For those of you who watch “The Practice” on ABC, you’ve probably noticed that their stories are often based on real-world situations.  I experienced this first hand in 1999 when one of their writers contacted me regarding a jury trial I had recently finished in which a Jehovah’s Witness was the victim in a drunk driving traffic collision case.  She died, however, not from the collision, but because she would not accept a blood transfusion. 

I have written on that before; however, today’s column deals with another “ripped from the headlines” story line on “The Practice.”  On the television show, defense attorney Eleanor Frutt defended a female prisoner on death row who was legally insane when not taking prescribed medication.  In that case, the prosecution wanted her to be forced to take her medication so that they could then execute her.  Only in the world of television could the judge rule that the woman not be put to death, and then later allow her to go back on her medication and live her life free of the insanity that kept her from being executed.

Flash forward to the real world.  In February of this year, a Federal Appeals Court in the Midwest ruled that prison officials in Arkansas could force a death row prisoner to take his anti-psychotic medication. This medication, when it kicks in, will make him sane enough to be executed.  The United States Supreme Court has previously ruled that the insane cannot be put to death; this is why prison officials wanted to drug the prisoner, so that he would be of the requisite state of mind that he could be killed through capital punishment. 

This wasn’t exactly a united court.  The federal appeals court voted six to five in favor of the execution.  This is the matter of Charles Singleton, who killed a grocery store clerk in 1979 and was sentenced to death.  He has been on death row since then, and in 1986, the United States Supreme Court barred the execution of the insane.  In 1987, Mr. Singleton’s mental health began to head south.  Mr. Singleton was then evaluated by a battery of psychologists, and it was concluded that he is psychotic and not mentally competent.  Not competent, that is, as long as he is not on medication.  There are drugs which do return him to sanity.  The United States Supreme Court has ruled that there are times when prisoners can be forced to take anti-psychotic medication.  The ruling that permits this talks about making certain that prisoners are mentally competent so that they can stand trial.  The United States Supreme Court has not yet decided whether or not a prisoner can be forced to take medication so that he can be executed.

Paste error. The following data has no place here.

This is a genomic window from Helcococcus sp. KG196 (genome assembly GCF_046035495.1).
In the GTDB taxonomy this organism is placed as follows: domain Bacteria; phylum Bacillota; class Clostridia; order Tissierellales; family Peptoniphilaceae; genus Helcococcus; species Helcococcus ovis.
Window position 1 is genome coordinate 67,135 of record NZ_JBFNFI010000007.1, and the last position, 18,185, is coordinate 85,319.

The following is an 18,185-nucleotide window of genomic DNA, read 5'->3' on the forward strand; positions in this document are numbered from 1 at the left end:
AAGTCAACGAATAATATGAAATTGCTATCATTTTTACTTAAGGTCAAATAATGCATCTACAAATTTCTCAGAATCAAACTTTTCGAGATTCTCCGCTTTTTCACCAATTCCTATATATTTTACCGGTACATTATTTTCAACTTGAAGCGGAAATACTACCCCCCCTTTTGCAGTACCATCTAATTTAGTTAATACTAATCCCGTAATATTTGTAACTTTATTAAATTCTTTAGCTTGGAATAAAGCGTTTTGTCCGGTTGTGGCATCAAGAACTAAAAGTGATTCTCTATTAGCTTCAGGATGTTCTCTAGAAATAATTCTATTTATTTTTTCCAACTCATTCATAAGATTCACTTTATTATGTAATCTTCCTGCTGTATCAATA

As I mentioned earlier, this court is extremely split.  In one of the all-time silliest remarks ever made by a judge, Roger Wollman, writing for the majority, said that “eligibility for execution is the only unwanted consequence of the medication.”  THE ONLY UNWANTED CONSEQUENCE!  How ridiculous is that!  At the risk of stating what I would think would be the obvious, what good is it to feel better if the feeling better qualifies you for execution?  In this case, the “only unwanted consequence” is the only consequence that matters.  I don’t think that Mr. Singleton will be real happy about the fact that he’s feeling pretty good if that means he’s going to die.